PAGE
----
Metaphors for lapwings are getting harder to find.
That’s because these days, retro games aside, the sort of electronic bleeps, pings and whistles that handheld game consoles used to make have been pretty much consigned to history, and what else can you possibly compare the sound of a group of lapwing to? Perhaps a Pachinko game parlour or the floor of a Las Vegas Casino? You get the idea.
I was at Wiltshire Wildlife Trust’s Langford Lakes reserves recently, watching a group of lapwing. There were perhaps forty in the scrapes in front of a hide, distributed across two tiny sandbars. It was, at times, a bitterly cold day, and for the life of me I couldn’t work out why the lapwings who were standing with their feet in freezing water didn’t up and fly the ten feet to the nearest unoccupied sandbar. Probably, the safety represented by the flock outweighed the risk of the avian equivalent of hypothermia. There was plenty of room to my eyes amongst the flock, but humans aren’t the only creatures with a concept of personal space, and the occasional squabbles that broke out illustrated the literal pecking order. Those lower down were left standing out in the cold. It was aphorism heaven. And the other thing was, the lapwings weren’t doing anything. Occasional squabbles seemed to erupt out of thin air, as if two lapwings could read each other’s thoughts and didn’t like what they found, but for the most part they just stood there. No eating. No drinking. No breaking into a sudden American Smooth or a quick rendition of Depeche Mode’s greatest hits to ease the boredom.
But then the moorhen showed up. The lapwings stood, and the moorhen fed, pecking grains of heavens knows what from the sand. Head down, like a small robot hoover, it slowly worked its way along the sandbar, until, also like robot hoover, it came up against an obstacle. The obstacle was a lapwing. At that point the comparison ended. A robot hoover would have bounced off and gone in a different direction. The moorhen didn’t. The moorhen attacked.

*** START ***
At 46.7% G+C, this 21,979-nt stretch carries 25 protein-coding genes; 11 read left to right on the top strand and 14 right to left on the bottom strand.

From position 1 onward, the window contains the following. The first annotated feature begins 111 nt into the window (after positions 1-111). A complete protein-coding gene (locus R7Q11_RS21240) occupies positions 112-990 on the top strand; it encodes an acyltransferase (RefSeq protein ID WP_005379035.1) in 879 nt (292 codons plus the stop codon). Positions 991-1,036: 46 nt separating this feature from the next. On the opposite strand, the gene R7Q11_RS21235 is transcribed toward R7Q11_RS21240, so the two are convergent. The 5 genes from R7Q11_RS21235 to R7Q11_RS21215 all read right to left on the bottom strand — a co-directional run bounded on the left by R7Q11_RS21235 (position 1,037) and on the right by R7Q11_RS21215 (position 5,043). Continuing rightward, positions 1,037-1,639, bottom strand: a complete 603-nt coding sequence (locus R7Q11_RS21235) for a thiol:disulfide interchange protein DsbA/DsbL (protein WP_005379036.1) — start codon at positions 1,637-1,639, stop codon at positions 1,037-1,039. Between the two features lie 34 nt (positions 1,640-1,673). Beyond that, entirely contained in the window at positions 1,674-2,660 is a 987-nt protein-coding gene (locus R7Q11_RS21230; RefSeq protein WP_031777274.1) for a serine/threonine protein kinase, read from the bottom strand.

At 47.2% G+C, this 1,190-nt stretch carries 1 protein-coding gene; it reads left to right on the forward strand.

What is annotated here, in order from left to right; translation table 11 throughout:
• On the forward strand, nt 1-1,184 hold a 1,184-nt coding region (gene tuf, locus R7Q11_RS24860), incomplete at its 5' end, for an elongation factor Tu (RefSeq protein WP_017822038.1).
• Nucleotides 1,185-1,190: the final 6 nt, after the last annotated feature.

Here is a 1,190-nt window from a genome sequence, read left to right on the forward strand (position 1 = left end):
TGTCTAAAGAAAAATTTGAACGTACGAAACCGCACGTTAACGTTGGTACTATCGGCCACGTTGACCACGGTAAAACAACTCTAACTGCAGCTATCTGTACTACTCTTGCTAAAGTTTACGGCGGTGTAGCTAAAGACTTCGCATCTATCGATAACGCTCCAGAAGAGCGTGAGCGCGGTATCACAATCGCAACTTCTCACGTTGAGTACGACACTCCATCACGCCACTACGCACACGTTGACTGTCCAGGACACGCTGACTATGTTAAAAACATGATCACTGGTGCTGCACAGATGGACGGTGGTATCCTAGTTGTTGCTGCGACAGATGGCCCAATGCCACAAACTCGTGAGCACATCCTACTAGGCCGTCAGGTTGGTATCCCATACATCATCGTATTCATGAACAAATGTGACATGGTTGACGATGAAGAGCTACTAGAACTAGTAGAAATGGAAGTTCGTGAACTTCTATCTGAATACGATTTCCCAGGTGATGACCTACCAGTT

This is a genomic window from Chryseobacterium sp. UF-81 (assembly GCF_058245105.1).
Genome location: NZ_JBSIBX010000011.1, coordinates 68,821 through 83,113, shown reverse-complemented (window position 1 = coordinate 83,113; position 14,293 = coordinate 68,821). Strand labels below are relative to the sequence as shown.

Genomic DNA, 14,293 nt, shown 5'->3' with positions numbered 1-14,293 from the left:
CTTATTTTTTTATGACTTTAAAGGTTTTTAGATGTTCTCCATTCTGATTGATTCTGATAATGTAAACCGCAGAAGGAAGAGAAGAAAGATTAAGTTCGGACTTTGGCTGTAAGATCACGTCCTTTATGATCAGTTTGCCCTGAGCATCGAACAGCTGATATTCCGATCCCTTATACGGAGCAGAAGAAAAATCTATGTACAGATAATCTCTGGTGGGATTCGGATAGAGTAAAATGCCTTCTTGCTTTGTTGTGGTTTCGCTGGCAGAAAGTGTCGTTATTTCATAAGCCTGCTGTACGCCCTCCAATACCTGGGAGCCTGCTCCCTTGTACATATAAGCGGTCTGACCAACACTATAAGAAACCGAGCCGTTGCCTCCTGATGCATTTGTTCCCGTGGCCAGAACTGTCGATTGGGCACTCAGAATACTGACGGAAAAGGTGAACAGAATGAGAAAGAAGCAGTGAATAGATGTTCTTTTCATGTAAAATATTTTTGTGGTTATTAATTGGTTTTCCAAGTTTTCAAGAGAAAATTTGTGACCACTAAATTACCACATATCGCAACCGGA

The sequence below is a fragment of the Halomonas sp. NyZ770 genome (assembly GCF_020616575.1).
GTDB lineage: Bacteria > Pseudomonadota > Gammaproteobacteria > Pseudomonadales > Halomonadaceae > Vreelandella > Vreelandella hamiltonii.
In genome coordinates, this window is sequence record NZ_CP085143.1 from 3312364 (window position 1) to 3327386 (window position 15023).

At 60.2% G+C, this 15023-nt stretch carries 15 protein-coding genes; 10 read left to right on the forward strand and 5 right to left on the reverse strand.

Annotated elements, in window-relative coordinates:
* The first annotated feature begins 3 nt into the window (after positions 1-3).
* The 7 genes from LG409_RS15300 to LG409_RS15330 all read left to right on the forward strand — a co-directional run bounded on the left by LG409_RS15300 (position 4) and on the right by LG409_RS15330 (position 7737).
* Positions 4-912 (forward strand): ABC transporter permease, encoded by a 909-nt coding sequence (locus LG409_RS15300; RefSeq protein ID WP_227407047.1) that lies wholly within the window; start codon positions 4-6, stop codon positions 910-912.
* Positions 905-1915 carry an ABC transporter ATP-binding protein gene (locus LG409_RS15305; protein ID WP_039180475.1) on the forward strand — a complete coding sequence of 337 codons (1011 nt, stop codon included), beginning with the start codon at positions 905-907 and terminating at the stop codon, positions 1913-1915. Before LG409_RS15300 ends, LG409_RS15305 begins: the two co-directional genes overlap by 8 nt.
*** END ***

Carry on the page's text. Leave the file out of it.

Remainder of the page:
I’ve seen moorhens fight, but I’ve never seen this before. Did it mistake the lapwing’s rather flamboyant head plumes as a tasty worm? Maybe, but I don’t think so. The lapwing was simply in the way. There was plenty of room on the sandbar, but this was the bit the moorhen wanted. It yanked and pecked and as soon as it stopped, the lapwing lifted off the sandbar and found somewhere else to be cold and miserable – about six inches behind and to the left of the moorhen.
So what did I learn? I learnt that Moorhens are surprisingly aggressive. I learnt that both moorhens and lapwings are really, really wedded to small patches of land. And I learned that if there is reincarnation, I’d rather come back as something other than a lapwing. I’ve seen snails seem have more fun.